I believe it was H. Ross Perot who said, “Wake up America.” Any mother in this country who has a child wanting to join the armed services at this time should think twice. It appears that this President, just like his predecessor, has no qualms about sending our young men and women off to be slaughtered just to salve their own machismo…get over yourselves, please.

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It is not my place to tell anyone how to live their lives. We’ve often heard it said of a decedent, “Well, he made some bad choices in his life,” or words to that effect. It’s true; we all make good and bad choices throughout our lives. One of the worst choices that my late wife, Joan, and I made was to smoke cigarettes. Now she’s dead of lung cancer and I have emphysema and chronic obstructive pulmonary disease (COPD). I know; I know; I tell you how much I love the gym and that exercise really makes me feel great, and all of that is true…when I have the energy to get to the gym…which, thankfully, is still a number of times per week. This just happened to be one of those mornings when I didn’t have the energy or the breathing capability to go. As a consequence, I decided to sit at the computer and ponder just how badly I had messed up my life by smoking cigarettes for 51 years.

September 17, 2014 will mark my 16th anniversary without a cigarette…if I make it. The doctors tell me, “Oh sure, you’re going to live well past 80. You quit and now your lungs are nice and clear.” I don’t say it to them, but I’d very much enjoy telling them that they’re full of crap. They don’t honestly know the lasting effects of smoking. Did you know that, “Cigarette smoke contains over 4,800 chemicals, 69 of which are known to cause cancer. Smoking is directly responsible for approximately 90 percent of lung cancer deaths and approximately 80-90 percent of COPD (emphysema and chronic bronchitis) deaths.” That’s in a report from the Centers for Disease Control, and that’s some pretty serious stuff.

I didn’t stop smoking because of the effect it would have on my lungs. I quit because a neurosurgeon, Dr. Howard Blume, told me the night before he operated on my cervical spine, that if I didn’t quit, my spine wouldn’t heal, and that it would be only a matter of time before my neck snapped. That is one scary bloomin’ thought, I’ll tell ya. There you are, driving along some highway, doing about 75 and your passenger asks you a question you don’t quite hear; you turn your head to ask them to repeat and CRACK, slump, and next thing you know they’re scrapping the two of you off the highway with a super vac…what a picture, eh? The biggest problem with that is that you not only killed your passenger, but if it’s a busy highway, your selfish smoking might have killed others.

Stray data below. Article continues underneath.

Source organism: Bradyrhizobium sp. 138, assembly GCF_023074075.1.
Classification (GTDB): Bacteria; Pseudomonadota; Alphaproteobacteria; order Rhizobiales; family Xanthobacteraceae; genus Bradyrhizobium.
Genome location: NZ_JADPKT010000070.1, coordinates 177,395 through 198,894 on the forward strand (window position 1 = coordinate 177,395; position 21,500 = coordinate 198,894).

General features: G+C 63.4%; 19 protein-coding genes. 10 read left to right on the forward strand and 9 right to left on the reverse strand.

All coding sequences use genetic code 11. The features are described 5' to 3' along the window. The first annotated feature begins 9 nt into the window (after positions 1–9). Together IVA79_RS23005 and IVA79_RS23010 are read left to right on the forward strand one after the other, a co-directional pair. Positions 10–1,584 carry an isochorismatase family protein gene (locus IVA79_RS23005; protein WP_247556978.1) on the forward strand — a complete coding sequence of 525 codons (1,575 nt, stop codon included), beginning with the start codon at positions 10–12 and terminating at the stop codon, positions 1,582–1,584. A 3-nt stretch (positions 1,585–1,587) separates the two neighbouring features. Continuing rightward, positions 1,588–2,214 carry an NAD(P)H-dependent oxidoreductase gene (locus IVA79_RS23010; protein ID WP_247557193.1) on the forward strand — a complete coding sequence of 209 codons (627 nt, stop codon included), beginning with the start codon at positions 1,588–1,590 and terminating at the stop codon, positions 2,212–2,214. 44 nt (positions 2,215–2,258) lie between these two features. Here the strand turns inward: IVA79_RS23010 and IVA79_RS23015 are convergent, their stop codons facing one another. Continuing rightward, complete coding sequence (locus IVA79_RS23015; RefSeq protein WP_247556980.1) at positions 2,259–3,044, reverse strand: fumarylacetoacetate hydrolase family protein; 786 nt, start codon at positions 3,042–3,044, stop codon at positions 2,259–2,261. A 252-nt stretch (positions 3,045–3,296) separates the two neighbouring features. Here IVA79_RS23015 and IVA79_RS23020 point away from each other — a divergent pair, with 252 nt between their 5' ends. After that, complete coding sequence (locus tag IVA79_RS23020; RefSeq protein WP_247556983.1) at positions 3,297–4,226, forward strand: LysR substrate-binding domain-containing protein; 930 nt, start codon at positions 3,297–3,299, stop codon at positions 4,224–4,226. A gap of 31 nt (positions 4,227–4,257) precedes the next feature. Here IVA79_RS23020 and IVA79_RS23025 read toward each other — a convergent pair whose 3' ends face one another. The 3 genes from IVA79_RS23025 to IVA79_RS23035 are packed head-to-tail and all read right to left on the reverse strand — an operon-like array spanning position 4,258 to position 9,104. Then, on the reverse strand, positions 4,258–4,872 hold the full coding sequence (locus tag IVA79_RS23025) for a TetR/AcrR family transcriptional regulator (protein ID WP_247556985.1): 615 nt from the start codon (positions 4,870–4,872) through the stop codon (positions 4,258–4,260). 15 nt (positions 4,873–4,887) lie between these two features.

In the 1950s, smoking was cool. I don’t think we called it that; it just seemed to be an accepted practice. This, however, is the 21st Century. We’ve cured smallpox, measles, mumps, and even polio. We know a heck of a lot more now that we knew back then. As far back as 1966, health warnings were being put on cigarette packs. By then, I’d become an addict. There really isn’t another way to put it; smokers are drug addicts and their choice of drug is nicotine; my choice of drug was nicotine. I was in agreement with Mark Twain…”Giving up smoking is the easiest thing in the world. I know because I’ve done it thousands of times.” And I had; by the time the surgeon general’s report came out, I had given up ‘my smokes’ many times. I remember sitting on the stairs at our house, shaking like a leaf. It had been four days since I’d had a cigarette and I was going through withdrawal. I didn’t make it through the fifth day.

Each year, about 443,000 people die of illnesses that have a relationship to smoking. That’s more people killed by smoking than alcohol, car accidents, suicide, AIDS, murder, and illegal street drugs…combined. A fairly recent study concluded that, nationwide, 18 percent of high school students are smoking and that 4 percent of middle school kids were also smoking cigarettes. I do and I don’t feel badly for them. If they smoke because they are addicts, there’s help out there; if they smoke because they think, as I did, that it’s cool, hip, young, and trendy, they’re idiots and should be treated as such.